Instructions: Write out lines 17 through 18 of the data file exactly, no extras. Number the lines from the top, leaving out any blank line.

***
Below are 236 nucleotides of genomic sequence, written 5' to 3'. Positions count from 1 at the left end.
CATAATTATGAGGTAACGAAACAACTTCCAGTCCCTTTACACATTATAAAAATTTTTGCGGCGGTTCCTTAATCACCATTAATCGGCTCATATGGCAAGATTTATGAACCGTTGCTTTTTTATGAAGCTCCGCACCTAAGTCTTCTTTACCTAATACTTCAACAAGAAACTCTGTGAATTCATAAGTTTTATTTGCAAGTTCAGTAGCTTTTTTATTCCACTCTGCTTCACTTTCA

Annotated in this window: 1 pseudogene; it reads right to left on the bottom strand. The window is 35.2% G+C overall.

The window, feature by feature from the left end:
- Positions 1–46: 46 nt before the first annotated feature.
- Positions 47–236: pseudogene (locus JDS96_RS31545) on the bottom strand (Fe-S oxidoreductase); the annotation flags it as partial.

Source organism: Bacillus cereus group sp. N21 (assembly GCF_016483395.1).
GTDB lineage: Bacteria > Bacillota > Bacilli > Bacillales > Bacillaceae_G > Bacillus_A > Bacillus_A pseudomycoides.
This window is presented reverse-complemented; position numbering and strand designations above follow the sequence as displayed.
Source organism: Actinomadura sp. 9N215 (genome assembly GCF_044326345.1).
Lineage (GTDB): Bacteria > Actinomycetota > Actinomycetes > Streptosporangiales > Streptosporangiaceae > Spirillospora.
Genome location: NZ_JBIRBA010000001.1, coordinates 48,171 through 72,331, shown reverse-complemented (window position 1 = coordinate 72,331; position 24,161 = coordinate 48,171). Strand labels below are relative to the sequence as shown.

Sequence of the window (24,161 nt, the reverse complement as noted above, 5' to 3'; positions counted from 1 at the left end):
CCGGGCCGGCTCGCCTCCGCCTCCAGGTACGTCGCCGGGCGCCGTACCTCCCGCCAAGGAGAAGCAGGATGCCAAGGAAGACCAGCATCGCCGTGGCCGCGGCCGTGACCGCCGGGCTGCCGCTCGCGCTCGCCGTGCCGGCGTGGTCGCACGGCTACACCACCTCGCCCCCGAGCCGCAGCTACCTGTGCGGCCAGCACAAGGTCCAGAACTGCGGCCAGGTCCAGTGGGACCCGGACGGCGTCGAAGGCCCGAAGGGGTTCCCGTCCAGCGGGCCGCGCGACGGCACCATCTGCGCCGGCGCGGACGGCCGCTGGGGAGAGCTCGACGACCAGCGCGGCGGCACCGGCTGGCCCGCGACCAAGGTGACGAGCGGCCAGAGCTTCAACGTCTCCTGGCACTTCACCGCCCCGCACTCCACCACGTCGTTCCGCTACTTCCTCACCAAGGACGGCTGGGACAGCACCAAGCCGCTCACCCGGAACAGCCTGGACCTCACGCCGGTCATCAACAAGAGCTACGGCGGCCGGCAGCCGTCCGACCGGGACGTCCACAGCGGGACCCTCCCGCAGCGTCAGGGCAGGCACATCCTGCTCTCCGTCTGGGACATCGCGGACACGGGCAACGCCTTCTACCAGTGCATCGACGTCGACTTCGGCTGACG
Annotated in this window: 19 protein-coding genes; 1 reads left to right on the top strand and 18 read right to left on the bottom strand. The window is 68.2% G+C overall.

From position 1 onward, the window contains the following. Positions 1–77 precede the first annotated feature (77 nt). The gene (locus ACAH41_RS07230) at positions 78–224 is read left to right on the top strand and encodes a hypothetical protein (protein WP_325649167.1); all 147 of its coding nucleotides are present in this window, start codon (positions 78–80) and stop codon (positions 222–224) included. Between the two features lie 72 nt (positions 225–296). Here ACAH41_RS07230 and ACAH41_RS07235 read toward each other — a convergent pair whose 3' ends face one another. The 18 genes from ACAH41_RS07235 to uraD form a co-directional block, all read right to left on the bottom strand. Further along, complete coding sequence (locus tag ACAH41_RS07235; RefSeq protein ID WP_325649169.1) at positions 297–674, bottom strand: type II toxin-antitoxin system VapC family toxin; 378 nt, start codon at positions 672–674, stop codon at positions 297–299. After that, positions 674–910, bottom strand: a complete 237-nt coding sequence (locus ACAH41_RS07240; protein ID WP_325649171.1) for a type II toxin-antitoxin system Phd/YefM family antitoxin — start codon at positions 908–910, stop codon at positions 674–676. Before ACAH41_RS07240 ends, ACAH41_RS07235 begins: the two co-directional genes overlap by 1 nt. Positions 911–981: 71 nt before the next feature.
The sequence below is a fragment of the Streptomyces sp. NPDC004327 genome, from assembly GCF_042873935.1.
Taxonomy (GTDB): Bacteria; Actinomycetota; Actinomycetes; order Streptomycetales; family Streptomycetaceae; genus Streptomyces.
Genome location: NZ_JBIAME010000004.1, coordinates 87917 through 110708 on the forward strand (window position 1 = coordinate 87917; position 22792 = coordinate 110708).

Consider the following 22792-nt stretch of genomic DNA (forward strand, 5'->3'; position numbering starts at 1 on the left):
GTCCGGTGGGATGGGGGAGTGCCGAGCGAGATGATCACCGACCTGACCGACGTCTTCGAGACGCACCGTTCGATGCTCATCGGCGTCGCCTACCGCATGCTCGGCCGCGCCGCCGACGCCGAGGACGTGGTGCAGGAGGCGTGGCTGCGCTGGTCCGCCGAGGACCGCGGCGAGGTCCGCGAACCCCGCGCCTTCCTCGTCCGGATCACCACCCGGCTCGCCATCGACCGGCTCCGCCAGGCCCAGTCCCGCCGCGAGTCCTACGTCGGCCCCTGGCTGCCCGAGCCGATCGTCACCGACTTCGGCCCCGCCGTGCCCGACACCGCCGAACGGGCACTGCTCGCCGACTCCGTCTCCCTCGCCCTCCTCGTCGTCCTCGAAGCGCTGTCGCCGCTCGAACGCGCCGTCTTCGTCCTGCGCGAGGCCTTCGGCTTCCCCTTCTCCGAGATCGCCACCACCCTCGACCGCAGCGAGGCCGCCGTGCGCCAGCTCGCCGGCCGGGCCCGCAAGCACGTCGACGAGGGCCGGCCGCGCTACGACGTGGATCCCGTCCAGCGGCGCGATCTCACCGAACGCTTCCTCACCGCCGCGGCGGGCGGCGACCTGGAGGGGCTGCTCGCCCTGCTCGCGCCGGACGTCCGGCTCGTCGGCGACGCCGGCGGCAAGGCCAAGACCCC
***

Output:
The sequence below is a fragment of the Streptomyces sp. NPDC004327 genome, from assembly GCF_042873935.1.
Taxonomy (GTDB): Bacteria; Actinomycetota; Actinomycetes; order Streptomycetales; family Streptomycetaceae; genus Streptomyces.